British songwriters’ body opposes Sony’s proposed takeover of EMI Music Publishing

Sony Corporation‘s proposed 100% acquisition of EMI Music Publishing (EMP) is in process – but the major is facing more opposition in Europe than it would have hoped for.

Independent label/artist group IMPALA has already demonstrated staunch opposition to Sony Corp’s attempted $2.6bn buy of the approximate 70% in EMP it doesn’t already own. (This $2.6bn spend is split across two separate deals: (i) with a Mubadala-led consortium ($2.3bn) for 60% of EMP; and (ii) with the Jackson Estate ($287.5m) for a further 10%.)

Last week, IMPALA once again announced its official opposition to the Mubadala consortium deal – which values EMI Music Publishing at $4.75 billion – just as European Commission regulators began their initial assessment of the acquisition.

(Sony will know all-too-well that IMPALA has form in this area: in 2011, the group lodged complaints with the EC over Universal Music Group‘s proposed acquisition of EMI Music. UMG’s deal was cleared in 2012, but not before the major was forced by European regulators to divest Parlophone Label Group (PLG), later acquired by rival Warner.Warner then, in turn, agreed to divest over $100m in assets to the independent sector.)

Now, the British Academy of Songwriters, Composers and Authors (BASCA) has announced its formal opposition to Sony’s EMI Music Publishing acquisition.

It is calling for the Mubadala deal to be blocked in favor of EMI being run as a standalone business or ‘else combined with smaller music companies to guarantee a fair and competitive market for European talent’.

BASCA – whose members include Sir Paul McCartney, Dizzee Rascal, Florence Welch, Sir Elton John, Chris Martin, The 1975, Kate Bush and more – says it believes the EMP buyout would result in a Sony ‘major-superpower’ which would ‘limit creator choice and could potentially undermine the future autonomy of creator rights’.

According to MBW’s analysis, Sony’s takeover of EMI wouldn’t quite create the world’s biggest music rights-holder – a title which would remain Universal’s – but it would result in the globe’s biggest music publisher being owned by the same parent as the world’s second biggest recorded music rights-holder.

Sony Corp’s music publishing catalog currently stretches to 2.16m songs. If EMI Music Publishing was fully owned by the company, that number would grow to 4.21m.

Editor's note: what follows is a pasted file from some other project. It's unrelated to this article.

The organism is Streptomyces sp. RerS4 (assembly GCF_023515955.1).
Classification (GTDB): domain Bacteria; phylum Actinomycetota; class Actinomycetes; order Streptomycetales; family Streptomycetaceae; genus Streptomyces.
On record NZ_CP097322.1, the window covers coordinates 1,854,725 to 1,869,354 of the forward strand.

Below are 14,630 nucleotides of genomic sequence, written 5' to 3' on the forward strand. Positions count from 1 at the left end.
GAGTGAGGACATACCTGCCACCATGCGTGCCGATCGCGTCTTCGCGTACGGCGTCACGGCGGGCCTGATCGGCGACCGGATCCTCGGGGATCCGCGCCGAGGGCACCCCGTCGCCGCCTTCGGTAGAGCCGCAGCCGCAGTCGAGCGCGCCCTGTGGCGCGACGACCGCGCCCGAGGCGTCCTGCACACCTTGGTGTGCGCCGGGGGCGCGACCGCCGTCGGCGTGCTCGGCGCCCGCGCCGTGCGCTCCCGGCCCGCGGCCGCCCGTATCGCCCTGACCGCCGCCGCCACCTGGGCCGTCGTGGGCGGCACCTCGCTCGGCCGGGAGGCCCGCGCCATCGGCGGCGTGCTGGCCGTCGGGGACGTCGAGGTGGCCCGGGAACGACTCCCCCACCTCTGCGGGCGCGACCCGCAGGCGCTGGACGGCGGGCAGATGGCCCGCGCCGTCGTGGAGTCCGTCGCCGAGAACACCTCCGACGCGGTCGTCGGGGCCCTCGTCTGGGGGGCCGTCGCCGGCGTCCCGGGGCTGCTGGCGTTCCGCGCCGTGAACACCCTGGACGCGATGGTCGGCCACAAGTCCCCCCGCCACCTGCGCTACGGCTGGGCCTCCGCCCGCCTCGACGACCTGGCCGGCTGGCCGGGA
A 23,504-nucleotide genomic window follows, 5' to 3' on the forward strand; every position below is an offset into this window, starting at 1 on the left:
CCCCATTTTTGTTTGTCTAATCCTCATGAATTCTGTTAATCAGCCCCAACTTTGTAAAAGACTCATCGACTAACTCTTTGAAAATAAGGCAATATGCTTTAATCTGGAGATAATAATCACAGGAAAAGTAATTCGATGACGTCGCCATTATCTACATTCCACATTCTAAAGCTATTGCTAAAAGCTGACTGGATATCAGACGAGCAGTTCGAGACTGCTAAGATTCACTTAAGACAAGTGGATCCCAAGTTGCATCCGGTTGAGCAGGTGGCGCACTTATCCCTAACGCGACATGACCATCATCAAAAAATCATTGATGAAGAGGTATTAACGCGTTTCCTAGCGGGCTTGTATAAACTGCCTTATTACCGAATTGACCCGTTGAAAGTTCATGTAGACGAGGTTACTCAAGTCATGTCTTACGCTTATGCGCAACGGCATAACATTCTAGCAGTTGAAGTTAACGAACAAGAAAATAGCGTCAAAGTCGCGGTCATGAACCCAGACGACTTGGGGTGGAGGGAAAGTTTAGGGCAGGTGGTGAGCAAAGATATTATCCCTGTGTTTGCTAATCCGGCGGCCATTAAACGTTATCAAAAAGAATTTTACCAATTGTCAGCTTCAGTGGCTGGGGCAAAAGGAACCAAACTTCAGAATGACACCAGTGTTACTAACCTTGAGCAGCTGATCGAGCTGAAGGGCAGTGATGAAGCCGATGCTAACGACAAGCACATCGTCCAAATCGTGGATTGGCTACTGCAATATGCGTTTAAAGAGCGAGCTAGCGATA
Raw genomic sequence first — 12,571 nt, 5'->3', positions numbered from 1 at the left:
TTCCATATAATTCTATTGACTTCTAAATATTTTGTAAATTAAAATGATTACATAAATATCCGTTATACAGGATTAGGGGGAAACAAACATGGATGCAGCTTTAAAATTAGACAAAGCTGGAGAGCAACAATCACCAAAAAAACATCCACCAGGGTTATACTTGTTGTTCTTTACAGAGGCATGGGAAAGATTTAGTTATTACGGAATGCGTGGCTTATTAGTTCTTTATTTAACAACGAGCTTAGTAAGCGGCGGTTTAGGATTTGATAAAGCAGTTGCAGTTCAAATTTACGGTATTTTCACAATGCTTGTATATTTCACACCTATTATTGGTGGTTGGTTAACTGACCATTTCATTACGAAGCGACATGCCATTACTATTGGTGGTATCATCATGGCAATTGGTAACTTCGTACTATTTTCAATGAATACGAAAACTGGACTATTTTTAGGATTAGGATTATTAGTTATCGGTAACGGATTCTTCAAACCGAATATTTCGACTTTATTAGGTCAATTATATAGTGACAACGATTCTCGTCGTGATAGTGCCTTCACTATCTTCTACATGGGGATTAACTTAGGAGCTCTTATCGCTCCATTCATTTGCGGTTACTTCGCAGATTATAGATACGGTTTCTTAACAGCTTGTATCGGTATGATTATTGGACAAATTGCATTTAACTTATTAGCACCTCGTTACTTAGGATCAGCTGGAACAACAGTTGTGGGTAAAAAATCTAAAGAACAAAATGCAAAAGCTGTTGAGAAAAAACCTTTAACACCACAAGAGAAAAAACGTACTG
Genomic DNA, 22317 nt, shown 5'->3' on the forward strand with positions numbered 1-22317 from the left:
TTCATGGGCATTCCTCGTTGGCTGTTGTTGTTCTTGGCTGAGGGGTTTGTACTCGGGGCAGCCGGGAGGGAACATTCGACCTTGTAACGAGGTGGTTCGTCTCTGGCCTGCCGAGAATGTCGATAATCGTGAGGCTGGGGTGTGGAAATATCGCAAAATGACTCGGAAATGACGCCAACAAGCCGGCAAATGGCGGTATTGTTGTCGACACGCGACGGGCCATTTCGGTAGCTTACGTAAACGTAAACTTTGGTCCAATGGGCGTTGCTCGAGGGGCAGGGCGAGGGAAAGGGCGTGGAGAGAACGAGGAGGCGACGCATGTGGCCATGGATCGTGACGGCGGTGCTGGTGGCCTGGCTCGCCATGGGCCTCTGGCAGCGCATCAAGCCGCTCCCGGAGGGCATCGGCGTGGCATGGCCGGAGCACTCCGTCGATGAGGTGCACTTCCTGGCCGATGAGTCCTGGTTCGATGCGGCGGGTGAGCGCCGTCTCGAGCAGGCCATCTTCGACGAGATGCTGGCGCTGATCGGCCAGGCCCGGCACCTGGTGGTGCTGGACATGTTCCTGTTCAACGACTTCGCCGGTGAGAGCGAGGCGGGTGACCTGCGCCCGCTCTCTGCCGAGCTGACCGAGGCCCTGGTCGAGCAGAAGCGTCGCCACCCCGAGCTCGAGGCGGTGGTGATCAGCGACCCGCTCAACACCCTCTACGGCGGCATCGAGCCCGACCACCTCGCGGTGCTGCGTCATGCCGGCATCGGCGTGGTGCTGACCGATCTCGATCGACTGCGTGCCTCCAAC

In 2012, Sony acquired approximately 30% of EMP as part of a consortium buyout from Citigroup (in the same deal, the Mubadala-led group acquired 60% of the company). Since then, Sony Corp-owned Sony/ATV has acted as the global administrator of EMI, and counts EMP’s quarterly/annual performance in its own industry-facing market share figures.

BASCA claims that, should it be permitted to buy EMP, Sony Corp would forge a ‘capability to dominate licensing markets and – via direct online licensing deals – raise serious implications for the autonomy of collective rights management’.

Crispin Hunt, songwriter and Chair of BASCA said, “At a time when the EU is looking to restore a balanced, diverse and competitive online marketplace for music, to allow the concentration of market leverage in this way seems antithetical to that purpose. As yet, there appears little evidence that the (unchallengeable dogma of the) market-share-music-model will successfully deliver the flourishing musical environment that consumers desire.

“Sony is a great music company; indeed they acquired, publish and service much of my catalogue. But if we are to heed the economic lessons of ‘too big to fail’, it seems incautious to concede near absolute control of the music market to one player. Setting up the music ecosystem so that it once again runs on competition as opposed to oligopoly is the key to a flourishing market, both online and off.”

“If we are to heed the economic lessons of ‘too big to fail’, it seems incautious to concede near absolute control of the music market to one player.”

Crispin Hunt, BASCA (pictured, main)

In a statement to press, BASCA said: ‘Creators rely on the transparency, governance and fair distribution of royalties. Collective rights management plays an integral role in ensuring this happens. Improvements are needed to how some CMOs are managed, but the Collective Rights Management Directive in Europe should soon address concerns. However, there is no such regulation over how labels and publishers license, collect and distribute royalties.’

Hunt added: “While we recognise the advantage of large music companies in securing value for collective licenses, we also note that large catalogues can exert an asymmetric influence on CMO’s. Naturally, such catalogues tend to optimise policies for the convenience of the big guys, which could disadvantage the expanding indie and self-releasing sector. The CMO network provides a critical lifeline for most music creators and indie publishers alike. Gigantic catalogues can be good for business — but a Titanic one?”

EMI Music Publishing generated revenue of $663 million, adjusted operating income of $181 million*, and adjusted EBITDA of $249 million* for the fiscal year ended March 31, 2018.

Commenting on behalf of the BASCA Songwriters Committee, Helienne Lindvall said, “Creators should expect that their copyrights will be known to the publisher and exploited fully. They should also expect their publishers to work closely with them on a personal level to develop their careers.

“The opposite has been found to be true for songwriters and composers – including myself – when their rights are transferred from their original publisher to a corporation such as Sony, in merging vast catalogues.”

* Adjusted to exclude certain non-recurring warrant expense and management incentive plan accruals.Music Business Worldwide

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